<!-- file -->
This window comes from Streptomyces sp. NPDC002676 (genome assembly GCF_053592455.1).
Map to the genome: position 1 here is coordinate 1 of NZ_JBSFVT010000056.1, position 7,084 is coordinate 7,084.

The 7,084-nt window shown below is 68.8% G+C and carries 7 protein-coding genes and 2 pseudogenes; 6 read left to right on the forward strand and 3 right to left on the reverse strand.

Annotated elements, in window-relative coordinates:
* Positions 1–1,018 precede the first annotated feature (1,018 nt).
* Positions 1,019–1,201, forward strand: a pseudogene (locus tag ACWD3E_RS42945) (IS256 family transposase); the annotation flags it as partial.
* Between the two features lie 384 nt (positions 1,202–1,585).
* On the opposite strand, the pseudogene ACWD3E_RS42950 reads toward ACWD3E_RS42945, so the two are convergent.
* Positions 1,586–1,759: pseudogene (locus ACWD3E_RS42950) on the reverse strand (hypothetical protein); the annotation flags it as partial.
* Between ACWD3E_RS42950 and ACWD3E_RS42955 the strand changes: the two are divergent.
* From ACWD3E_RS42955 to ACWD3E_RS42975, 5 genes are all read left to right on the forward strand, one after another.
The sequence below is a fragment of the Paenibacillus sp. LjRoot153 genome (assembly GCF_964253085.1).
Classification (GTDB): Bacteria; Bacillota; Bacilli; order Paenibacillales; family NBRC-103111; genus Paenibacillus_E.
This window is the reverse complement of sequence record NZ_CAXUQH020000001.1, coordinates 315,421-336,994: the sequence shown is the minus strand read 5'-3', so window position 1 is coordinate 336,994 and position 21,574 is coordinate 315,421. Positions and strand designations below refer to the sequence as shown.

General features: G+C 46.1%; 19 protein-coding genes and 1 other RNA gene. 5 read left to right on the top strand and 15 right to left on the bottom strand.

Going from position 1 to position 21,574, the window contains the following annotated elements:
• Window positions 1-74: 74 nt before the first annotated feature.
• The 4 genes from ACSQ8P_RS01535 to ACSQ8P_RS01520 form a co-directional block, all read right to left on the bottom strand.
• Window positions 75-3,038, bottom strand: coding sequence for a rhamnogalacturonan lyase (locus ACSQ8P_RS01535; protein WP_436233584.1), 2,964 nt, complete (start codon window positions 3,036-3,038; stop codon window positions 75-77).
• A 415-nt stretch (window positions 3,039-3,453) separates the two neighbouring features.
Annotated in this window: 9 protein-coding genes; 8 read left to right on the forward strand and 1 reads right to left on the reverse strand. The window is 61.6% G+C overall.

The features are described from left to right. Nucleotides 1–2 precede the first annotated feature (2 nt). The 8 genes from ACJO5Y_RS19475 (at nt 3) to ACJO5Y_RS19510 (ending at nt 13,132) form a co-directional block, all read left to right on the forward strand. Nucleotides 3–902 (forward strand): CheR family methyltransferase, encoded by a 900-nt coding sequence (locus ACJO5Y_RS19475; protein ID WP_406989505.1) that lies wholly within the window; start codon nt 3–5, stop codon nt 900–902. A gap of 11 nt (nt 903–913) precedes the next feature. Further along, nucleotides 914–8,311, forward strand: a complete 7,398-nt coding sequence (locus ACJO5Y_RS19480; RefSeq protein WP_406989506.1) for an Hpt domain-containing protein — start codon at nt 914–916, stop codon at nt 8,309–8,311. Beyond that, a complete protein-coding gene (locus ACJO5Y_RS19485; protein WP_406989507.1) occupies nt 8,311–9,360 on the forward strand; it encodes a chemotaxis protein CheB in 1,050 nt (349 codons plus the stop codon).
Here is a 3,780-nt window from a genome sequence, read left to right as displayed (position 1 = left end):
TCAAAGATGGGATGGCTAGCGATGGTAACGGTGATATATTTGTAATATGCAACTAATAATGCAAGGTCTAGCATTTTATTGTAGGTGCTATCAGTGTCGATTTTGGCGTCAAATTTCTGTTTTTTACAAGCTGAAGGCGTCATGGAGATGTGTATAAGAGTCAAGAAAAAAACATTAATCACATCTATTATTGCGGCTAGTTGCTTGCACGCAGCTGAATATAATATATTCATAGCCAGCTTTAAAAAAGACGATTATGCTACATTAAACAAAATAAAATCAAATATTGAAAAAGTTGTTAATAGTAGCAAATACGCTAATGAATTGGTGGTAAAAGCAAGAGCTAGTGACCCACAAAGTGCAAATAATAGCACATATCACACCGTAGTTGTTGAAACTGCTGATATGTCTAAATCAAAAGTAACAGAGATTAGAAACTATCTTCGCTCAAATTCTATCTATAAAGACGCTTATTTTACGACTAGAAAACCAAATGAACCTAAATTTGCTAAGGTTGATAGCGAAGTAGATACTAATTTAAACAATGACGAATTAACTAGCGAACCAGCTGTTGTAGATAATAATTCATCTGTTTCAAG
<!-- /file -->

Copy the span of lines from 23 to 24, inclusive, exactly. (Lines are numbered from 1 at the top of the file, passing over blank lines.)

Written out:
Here is a 3,780-nt window from a genome sequence, read left to right as displayed (position 1 = left end):
TCAAAGATGGGATGGCTAGCGATGGTAACGGTGATATATTTGTAATATGCAACTAATAATGCAAGGTCTAGCATTTTATTGTAGGTGCTATCAGTGTCGATTTTGGCGTCAAATTTCTGTTTTTTACAAGCTGAAGGCGTCATGGAGATGTGTATAAGAGTCAAGAAAAAAACATTAATCACATCTATTATTGCGGCTAGTTGCTTGCACGCAGCTGAATATAATATATTCATAGCCAGCTTTAAAAAAGACGATTATGCTACATTAAACAAAATAAAATCAAATATTGAAAAAGTTGTTAATAGTAGCAAATACGCTAATGAATTGGTGGTAAAAGCAAGAGCTAGTGACCCACAAAGTGCAAATAATAGCACATATCACACCGTAGTTGTTGAAACTGCTGATATGTCTAAATCAAAAGTAACAGAGATTAGAAACTATCTTCGCTCAAATTCTATCTATAAAGACGCTTATTTTACGACTAGAAAACCAAATGAACCTAAATTTGCTAAGGTTGATAGCGAAGTAGATACTAATTTAAACAATGACGAATTAACTAGCGAACCAGCTGTTGTAGATAATAATTCATCTGTTTCAAG